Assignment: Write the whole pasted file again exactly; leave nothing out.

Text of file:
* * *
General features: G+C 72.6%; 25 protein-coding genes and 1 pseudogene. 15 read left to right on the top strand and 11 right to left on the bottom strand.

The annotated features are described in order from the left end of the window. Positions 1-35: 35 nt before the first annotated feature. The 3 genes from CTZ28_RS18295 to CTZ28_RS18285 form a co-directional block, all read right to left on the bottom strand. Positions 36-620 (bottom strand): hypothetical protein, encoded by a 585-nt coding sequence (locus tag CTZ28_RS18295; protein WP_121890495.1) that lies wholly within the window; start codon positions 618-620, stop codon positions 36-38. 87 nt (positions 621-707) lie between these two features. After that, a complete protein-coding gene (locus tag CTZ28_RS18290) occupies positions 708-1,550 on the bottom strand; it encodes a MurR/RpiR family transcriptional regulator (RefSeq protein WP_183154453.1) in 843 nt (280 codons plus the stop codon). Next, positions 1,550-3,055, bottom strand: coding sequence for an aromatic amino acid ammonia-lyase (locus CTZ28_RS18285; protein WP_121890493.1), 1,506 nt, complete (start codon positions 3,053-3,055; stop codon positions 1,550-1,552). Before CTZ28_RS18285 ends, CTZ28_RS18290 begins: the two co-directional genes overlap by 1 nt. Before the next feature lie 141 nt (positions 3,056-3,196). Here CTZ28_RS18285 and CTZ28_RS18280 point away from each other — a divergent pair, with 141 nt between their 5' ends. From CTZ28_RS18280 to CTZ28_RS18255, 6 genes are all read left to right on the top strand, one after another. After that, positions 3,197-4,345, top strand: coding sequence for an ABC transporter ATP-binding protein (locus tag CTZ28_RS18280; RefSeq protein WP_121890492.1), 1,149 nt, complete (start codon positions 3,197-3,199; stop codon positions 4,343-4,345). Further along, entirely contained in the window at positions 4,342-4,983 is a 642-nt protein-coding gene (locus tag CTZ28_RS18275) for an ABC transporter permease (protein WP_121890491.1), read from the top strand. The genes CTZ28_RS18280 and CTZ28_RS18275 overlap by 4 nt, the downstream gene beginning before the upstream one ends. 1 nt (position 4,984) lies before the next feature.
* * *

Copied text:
General features: G+C 72.6%; 25 protein-coding genes and 1 pseudogene. 15 read left to right on the top strand and 11 right to left on the bottom strand.

The annotated features are described in order from the left end of the window. Positions 1-35: 35 nt before the first annotated feature. The 3 genes from CTZ28_RS18295 to CTZ28_RS18285 form a co-directional block, all read right to left on the bottom strand. Positions 36-620 (bottom strand): hypothetical protein, encoded by a 585-nt coding sequence (locus tag CTZ28_RS18295; protein WP_121890495.1) that lies wholly within the window; start codon positions 618-620, stop codon positions 36-38. 87 nt (positions 621-707) lie between these two features. After that, a complete protein-coding gene (locus tag CTZ28_RS18290) occupies positions 708-1,550 on the bottom strand; it encodes a MurR/RpiR family transcriptional regulator (RefSeq protein WP_183154453.1) in 843 nt (280 codons plus the stop codon). Next, positions 1,550-3,055, bottom strand: coding sequence for an aromatic amino acid ammonia-lyase (locus CTZ28_RS18285; protein WP_121890493.1), 1,506 nt, complete (start codon positions 3,053-3,055; stop codon positions 1,550-1,552). Before CTZ28_RS18285 ends, CTZ28_RS18290 begins: the two co-directional genes overlap by 1 nt. Before the next feature lie 141 nt (positions 3,056-3,196). Here CTZ28_RS18285 and CTZ28_RS18280 point away from each other — a divergent pair, with 141 nt between their 5' ends. From CTZ28_RS18280 to CTZ28_RS18255, 6 genes are all read left to right on the top strand, one after another. After that, positions 3,197-4,345, top strand: coding sequence for an ABC transporter ATP-binding protein (locus tag CTZ28_RS18280; RefSeq protein WP_121890492.1), 1,149 nt, complete (start codon positions 3,197-3,199; stop codon positions 4,343-4,345). Further along, entirely contained in the window at positions 4,342-4,983 is a 642-nt protein-coding gene (locus tag CTZ28_RS18275) for an ABC transporter permease (protein WP_121890491.1), read from the top strand. The genes CTZ28_RS18280 and CTZ28_RS18275 overlap by 4 nt, the downstream gene beginning before the upstream one ends. 1 nt (position 4,984) lies before the next feature.